Mackie, MXR + more: our favourite gear releases of the week

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Mackie, MXR + more: our favourite gear releases of the week

1. Mackie Element Podcasting Microphones 

Mackie have clambered upon the podcast train with their recent launch of the Element USB microphone range, consisting of three unique units to satisfy amateurs and professionals alike.


There’s the EM-91CU, a USB microphone of the plug-and-play variety with a simple cardioid capsule to act as a simple solution for “content creation, online meetings, voiceover and music”, while the Chromium combines USB functionality with a two-channel mixer to make for an ideal option for live streams. 


Meanwhile, the Mackie Carbon packs five selectable polar patterns, including a stereo microphone mode, into its capsule, and comes bundled with its own mic stand. All units function via USB C, and are packed with Onyx preamps for optimised audio quality. 



2. MXR M305 Tremolo 

Packed with six different waveforms, MXR’s new M305 tremolo pedal is a compact and surprisingly versatile unit that could serve as a formidable device on any pedalboard. Featuring M159 Stereo, Bias, Revo, Opto, SQR and Harmonic tremolo modes and knobs to tweak the Gain, Speed and Depth of the effect, there’s a lot on offer with the M305. Whether you’re looking for choppy breaks or just a splash of subtle wonk, this thing’s got you sorted. 


But wait – there’s more! The MXR M305 also features a secret Envelope Mode, which you can access via holding the Gain knob for a few seconds. This unlocks a touch sensitive tremolo effect that interacts with your playing dynamics, making for a feature-packed stompbox that certainly looks hard to beat on paper. Keep your eyes peeled for them in stores soon.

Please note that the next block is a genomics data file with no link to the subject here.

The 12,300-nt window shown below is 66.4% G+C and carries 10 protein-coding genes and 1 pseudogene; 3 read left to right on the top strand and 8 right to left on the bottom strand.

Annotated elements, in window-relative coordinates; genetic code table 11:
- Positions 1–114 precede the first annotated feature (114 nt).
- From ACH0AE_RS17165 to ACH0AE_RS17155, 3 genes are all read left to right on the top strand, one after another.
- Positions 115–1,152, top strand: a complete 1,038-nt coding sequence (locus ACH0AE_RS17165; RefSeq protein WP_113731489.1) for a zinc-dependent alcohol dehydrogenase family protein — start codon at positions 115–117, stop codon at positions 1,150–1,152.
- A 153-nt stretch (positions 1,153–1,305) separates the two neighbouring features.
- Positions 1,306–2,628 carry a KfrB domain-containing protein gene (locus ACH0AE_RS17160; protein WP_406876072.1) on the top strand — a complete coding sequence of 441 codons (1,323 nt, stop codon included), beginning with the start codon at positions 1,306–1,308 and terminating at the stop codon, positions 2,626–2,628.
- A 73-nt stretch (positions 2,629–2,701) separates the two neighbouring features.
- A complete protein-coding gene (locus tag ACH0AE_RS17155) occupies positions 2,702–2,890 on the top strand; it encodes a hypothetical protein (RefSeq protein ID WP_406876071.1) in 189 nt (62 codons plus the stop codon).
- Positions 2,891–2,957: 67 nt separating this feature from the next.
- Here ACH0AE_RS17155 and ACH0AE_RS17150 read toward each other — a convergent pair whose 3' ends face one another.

3. NUX Mighty Plug

Featuring 13 amp models, 20 cab impulse responses and 19 effects, the NUX Mighty Plug is the rehearsal tool you’ve been waiting for. With remote Bluetooth operation, a rechargable lithium ion battery with three hours of play time and an app to control it all with, there’s never been a more convenient way to work on your chops on the go – simply plug in, hook up your headphones and you’re off to the races.


Players can access effects such as EQ, tremolo, wah, drive, flanger, chorus, delay, reverb and wah, while the amount of amp and cab models packed into the Mighty Plug should ensure for a decent number of tonal combinations. There’s even ten drum patterns and a metronome to practise to, and NUX have even made the Mighty Plug compatible with bass and acoustic instruments. Hear how it sounds in action below. 



4. Akai Force 3.0.5 

Akai have introduced a significant update to their Force standalone production controller, with 3.0.5 bringing a bevy of new features to take it up a notch for producers. There’s a new Ableton Live Project Import to make the Force play nicely with other DAWs, while new MIDI Multi with up to 32 devices and Macros help put the icing on the cake of his firmware update.


What’s best about 3.0.5, however, is the enhanced Arranger mode, which lets you stack and sequence all your stems to create entire tracks. This takes the Force from being a songwriting sketchpad into a fully fleshed out, comprehensive studio-in-a-box, and could prove to be a deadly companion to your Ableton Live process. Check it out below, and download the update today.



5. Fender Troy Van Leeuwen Signature Jazzmaster

As Josh Homme’s sidepiece in Queens Of The Stone Age, Troy Van Leeuwen is one of the most consistent guitarists of modern rock, and his affection for Jazzmasters is well documented. After linking up with Fender for a Signature Jazzmaster a few years back, Troy’s gone back for seconds and linked up with the Big F once again for another run of Troy Van Leeuwen Jazzmasters with a brand new colour scheme. 


Boasting an alder body and maple neck and fretboard, the TVL Jazzmaster also features a new Copper Age finish, contrasing the Oxblood finish that adorned the initial signature production run. There’s also a vintage C-shaped neck with blocks and binding and a 7.25″ fretboard radius, while Pure Vintage ’65 pickups and a modified rhythm circuit allow for a myriad of tones. Hear it in action below. 



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